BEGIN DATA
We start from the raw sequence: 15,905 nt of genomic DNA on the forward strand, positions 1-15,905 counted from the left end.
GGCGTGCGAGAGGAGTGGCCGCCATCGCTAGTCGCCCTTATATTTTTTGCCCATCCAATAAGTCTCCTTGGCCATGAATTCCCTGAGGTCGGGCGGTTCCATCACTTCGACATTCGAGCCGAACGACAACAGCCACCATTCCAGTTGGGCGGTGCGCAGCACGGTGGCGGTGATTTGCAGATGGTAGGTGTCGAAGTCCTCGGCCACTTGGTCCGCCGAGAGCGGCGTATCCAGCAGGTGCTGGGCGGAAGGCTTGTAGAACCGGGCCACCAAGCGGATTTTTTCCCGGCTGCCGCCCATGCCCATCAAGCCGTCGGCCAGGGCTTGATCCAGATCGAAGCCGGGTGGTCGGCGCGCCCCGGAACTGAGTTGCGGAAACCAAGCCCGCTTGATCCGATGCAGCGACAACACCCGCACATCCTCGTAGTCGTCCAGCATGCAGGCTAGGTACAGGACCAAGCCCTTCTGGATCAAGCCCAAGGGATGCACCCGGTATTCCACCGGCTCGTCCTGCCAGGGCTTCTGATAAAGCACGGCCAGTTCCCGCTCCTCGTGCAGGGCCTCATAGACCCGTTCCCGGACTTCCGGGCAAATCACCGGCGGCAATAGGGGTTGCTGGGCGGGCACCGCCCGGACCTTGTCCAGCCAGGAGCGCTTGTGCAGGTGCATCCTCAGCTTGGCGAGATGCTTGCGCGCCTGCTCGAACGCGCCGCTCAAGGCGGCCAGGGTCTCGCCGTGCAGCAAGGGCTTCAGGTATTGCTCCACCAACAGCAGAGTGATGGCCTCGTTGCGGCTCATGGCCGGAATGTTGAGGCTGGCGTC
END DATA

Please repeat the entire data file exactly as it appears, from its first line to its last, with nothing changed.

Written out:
We start from the raw sequence: 15,905 nt of genomic DNA on the forward strand, positions 1-15,905 counted from the left end.
GGCGTGCGAGAGGAGTGGCCGCCATCGCTAGTCGCCCTTATATTTTTTGCCCATCCAATAAGTCTCCTTGGCCATGAATTCCCTGAGGTCGGGCGGTTCCATCACTTCGACATTCGAGCCGAACGACAACAGCCACCATTCCAGTTGGGCGGTGCGCAGCACGGTGGCGGTGATTTGCAGATGGTAGGTGTCGAAGTCCTCGGCCACTTGGTCCGCCGAGAGCGGCGTATCCAGCAGGTGCTGGGCGGAAGGCTTGTAGAACCGGGCCACCAAGCGGATTTTTTCCCGGCTGCCGCCCATGCCCATCAAGCCGTCGGCCAGGGCTTGATCCAGATCGAAGCCGGGTGGTCGGCGCGCCCCGGAACTGAGTTGCGGAAACCAAGCCCGCTTGATCCGATGCAGCGACAACACCCGCACATCCTCGTAGTCGTCCAGCATGCAGGCTAGGTACAGGACCAAGCCCTTCTGGATCAAGCCCAAGGGATGCACCCGGTATTCCACCGGCTCGTCCTGCCAGGGCTTCTGATAAAGCACGGCCAGTTCCCGCTCCTCGTGCAGGGCCTCATAGACCCGTTCCCGGACTTCCGGGCAAATCACCGGCGGCAATAGGGGTTGCTGGGCGGGCACCGCCCGGACCTTGTCCAGCCAGGAGCGCTTGTGCAGGTGCATCCTCAGCTTGGCGAGATGCTTGCGCGCCTGCTCGAACGCGCCGCTCAAGGCGGCCAGGGTCTCGCCGTGCAGCAAGGGCTTCAGGTATTGCTCCACCAACAGCAGAGTGATGGCCTCGTTGCGGCTCATGGCCGGAATGTTGAGGCTGGCGTC